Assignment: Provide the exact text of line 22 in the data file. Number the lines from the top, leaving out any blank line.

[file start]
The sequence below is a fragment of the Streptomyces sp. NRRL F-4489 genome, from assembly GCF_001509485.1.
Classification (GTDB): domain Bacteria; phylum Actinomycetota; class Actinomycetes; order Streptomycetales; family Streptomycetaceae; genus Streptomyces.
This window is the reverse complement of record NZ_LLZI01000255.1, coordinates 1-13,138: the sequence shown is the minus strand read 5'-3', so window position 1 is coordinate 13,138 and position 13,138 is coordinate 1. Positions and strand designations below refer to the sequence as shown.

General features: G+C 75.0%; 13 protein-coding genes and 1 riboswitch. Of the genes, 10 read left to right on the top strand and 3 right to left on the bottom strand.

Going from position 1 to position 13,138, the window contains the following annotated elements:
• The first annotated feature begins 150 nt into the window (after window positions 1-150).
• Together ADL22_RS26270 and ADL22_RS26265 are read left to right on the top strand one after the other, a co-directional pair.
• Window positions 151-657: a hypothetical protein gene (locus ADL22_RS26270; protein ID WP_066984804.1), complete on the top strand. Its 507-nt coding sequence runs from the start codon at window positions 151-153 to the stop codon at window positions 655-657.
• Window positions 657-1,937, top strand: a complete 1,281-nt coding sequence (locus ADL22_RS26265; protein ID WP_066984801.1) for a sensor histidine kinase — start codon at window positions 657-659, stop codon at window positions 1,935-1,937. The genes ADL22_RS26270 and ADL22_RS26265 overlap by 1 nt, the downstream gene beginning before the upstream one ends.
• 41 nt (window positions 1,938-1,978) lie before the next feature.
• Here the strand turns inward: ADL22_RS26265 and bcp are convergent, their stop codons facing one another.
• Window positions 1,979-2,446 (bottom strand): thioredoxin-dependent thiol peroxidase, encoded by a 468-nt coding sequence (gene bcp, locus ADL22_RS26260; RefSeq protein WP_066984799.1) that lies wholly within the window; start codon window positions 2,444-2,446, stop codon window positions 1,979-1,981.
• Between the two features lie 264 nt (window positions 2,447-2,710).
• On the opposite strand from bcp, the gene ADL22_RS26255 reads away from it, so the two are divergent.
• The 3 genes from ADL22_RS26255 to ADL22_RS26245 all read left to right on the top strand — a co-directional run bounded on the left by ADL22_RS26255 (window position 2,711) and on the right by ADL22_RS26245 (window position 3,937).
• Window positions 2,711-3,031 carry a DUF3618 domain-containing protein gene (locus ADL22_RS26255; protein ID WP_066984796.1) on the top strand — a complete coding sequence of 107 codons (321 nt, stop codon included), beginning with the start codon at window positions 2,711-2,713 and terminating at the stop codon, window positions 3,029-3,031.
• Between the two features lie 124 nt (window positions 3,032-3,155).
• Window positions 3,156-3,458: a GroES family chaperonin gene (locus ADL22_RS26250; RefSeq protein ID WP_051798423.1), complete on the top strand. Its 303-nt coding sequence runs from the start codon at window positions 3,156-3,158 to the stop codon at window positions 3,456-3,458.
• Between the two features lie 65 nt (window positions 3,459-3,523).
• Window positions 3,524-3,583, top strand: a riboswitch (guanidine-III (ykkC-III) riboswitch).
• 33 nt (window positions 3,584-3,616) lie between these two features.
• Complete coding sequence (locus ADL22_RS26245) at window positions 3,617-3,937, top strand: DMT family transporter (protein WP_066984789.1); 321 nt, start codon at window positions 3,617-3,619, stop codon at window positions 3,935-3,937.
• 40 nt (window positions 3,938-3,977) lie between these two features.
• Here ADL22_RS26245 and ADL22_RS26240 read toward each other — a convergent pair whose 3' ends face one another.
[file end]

• Complete coding sequence (locus ADL22_RS26245) at window positions 3,617-3,937, top strand: DMT family transporter (protein WP_066984789.1); 321 nt, start codon at window positions 3,617-3,619, stop codon at window positions 3,935-3,937.